There's a funny bit in the press release for SFMoMA's Henri Cartier-Bresson: The Modern Century show, wherein we're advised that this vast retrospective "features some 300 prints from Cartier-Bresson's professional career from 1929 to 1989, with an emphasis on the years 1932 to 1973." Yes, the career spans six decades, but for emphasis they've narrowed the focus to, um, four decades.
That's just how it goes with the progenitor of modern photojournalism, who took to heart a 17th-century clergyman's proclamation that "there is nothing in this world that does not have a decisive moment," and made it his modus operandi. He was almost defiantly wide-ranging.
Henri Cartier-Bresson, "Juvisy, France," 1932.
Accordingly, The Modern Century does flit around, both chronologically and geographically. The native Frenchman shot his way through Europe, Africa, the Americas, India, China and the Soviet Union, and never seemed to be scurrying, merely readying. Even his most important pictures also seem insouciant. His timing was intuitive, but his composition rigorous. And we can see his emerging sensibility, made possible by portable equipment, Surrealist pals, and largely self-directed photojournalistic priorities. It became a style, a lifestyle. As one wall placard explains, "With a camera in his hand and a few rolls of film in his pocket, Cartier-Bresson never needed to decide if he was working or just living." No wonder he was so influential.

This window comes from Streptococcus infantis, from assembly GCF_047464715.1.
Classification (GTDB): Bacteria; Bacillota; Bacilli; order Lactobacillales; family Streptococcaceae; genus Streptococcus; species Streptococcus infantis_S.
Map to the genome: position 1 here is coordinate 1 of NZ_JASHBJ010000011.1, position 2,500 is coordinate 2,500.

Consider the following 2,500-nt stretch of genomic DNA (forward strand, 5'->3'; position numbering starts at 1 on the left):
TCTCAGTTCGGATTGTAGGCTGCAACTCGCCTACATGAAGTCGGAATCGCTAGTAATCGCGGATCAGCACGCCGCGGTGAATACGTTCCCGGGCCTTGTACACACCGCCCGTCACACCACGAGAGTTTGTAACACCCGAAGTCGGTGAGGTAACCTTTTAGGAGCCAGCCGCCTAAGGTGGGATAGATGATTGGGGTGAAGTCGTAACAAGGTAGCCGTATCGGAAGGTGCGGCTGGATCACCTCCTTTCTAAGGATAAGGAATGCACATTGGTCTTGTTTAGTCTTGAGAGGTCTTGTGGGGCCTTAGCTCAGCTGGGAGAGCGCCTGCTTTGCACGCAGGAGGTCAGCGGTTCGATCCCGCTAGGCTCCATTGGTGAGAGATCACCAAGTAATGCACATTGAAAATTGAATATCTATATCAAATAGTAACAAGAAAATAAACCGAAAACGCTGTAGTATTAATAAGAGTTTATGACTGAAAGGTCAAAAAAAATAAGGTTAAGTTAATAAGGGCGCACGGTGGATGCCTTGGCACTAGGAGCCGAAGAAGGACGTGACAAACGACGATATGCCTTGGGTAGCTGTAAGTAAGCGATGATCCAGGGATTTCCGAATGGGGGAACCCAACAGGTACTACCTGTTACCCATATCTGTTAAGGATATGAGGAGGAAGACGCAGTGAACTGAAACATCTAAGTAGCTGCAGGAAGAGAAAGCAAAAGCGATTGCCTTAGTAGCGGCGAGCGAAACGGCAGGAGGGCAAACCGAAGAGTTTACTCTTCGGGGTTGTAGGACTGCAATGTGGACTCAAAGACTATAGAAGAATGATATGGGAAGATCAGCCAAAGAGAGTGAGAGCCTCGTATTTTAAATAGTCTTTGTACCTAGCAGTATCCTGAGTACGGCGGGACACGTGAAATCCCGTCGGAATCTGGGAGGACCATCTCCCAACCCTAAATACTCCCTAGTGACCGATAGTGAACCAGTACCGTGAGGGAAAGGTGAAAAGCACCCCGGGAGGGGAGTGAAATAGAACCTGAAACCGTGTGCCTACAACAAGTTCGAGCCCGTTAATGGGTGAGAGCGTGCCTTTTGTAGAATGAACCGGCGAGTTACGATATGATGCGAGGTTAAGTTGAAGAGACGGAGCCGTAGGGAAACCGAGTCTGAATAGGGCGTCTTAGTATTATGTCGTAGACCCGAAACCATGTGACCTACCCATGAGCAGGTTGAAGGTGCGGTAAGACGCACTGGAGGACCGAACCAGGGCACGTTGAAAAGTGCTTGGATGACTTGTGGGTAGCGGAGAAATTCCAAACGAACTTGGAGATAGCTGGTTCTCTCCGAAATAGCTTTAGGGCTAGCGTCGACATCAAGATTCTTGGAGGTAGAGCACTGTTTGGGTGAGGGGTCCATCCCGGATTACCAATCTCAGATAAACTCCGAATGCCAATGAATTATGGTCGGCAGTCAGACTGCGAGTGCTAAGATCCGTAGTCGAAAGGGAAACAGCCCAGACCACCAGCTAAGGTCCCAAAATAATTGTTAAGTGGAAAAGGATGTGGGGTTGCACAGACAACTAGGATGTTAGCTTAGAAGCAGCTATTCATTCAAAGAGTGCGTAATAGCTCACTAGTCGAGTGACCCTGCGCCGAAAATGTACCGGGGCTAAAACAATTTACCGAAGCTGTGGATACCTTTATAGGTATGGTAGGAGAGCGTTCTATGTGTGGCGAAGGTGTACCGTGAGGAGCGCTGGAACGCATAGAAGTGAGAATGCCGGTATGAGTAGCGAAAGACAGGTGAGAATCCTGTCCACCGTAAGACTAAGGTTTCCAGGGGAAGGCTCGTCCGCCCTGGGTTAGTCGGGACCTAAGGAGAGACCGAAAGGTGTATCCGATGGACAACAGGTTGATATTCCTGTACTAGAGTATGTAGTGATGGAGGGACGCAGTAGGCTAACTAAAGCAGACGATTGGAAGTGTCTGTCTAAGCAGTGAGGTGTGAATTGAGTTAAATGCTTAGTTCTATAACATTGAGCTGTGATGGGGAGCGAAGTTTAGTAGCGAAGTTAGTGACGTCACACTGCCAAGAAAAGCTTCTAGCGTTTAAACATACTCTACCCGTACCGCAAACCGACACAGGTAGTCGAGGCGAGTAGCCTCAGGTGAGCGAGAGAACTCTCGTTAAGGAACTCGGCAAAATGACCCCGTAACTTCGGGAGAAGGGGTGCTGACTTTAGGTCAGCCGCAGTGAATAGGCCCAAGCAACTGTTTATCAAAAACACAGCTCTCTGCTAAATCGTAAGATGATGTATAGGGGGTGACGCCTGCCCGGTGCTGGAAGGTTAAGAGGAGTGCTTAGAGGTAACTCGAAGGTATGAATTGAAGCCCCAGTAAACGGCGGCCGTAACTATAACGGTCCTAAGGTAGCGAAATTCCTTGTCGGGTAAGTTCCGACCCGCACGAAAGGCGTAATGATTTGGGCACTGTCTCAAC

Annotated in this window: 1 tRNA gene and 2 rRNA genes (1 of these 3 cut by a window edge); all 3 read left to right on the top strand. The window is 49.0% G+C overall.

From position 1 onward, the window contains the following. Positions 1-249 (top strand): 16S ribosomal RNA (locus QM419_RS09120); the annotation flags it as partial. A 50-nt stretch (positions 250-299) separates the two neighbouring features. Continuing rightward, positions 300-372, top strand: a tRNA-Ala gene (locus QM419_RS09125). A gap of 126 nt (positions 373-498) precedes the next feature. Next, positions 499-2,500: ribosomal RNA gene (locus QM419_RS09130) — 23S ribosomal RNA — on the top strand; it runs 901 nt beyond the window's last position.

In any case, he usually knew just what to do, at least photographically, be it with Gandhi's funeral, ladies legs on a 1960 San Francisco sidewalk, or that one chance snap from Sardinia, in 1962, with nine darkly dressed men gathered on a grassy hill in just such a way as to resemble a Dutch master's painting.
Henri Cartier-Bresson, "World's Fair, Brussels, Belgium," 1958.
This show has flickers of curatorial frolic, as with adjacent pictures of enlaced lovers -- from Coney Island in 1946, and Romania in 1975 -- or the brief array of enchantments filed under "Beauty" and situated just across the hall from equally acute records of "vulgar depredations, messy accumulations, and sprawling hedonism." Mostly, though, it's the viewer's privilege and delight to be left alone sussing out congruities -- as between the mirrored, silhouetted street-flood hopper in 1932's "Behind the Gare St. Lazare," possibly Cartier-Bresson's most famous picture, and, say, the dancing girls in an athletic parade for the ninth anniversary of the People's Republic of China.
It's obvious now how much the world has changed since Cartier-Bresson made his project of recording it. What's easy to forget, until seeing this exhibition, anyway, is the enduring grace of his intrepidity. Who knew a decisive moment could last so long?
Henri Cartier-Bresson: The Modern Century runs through January 30, 2011, at SFMOMA in San Francisco. For tickets and more information, visit sfmoma.org.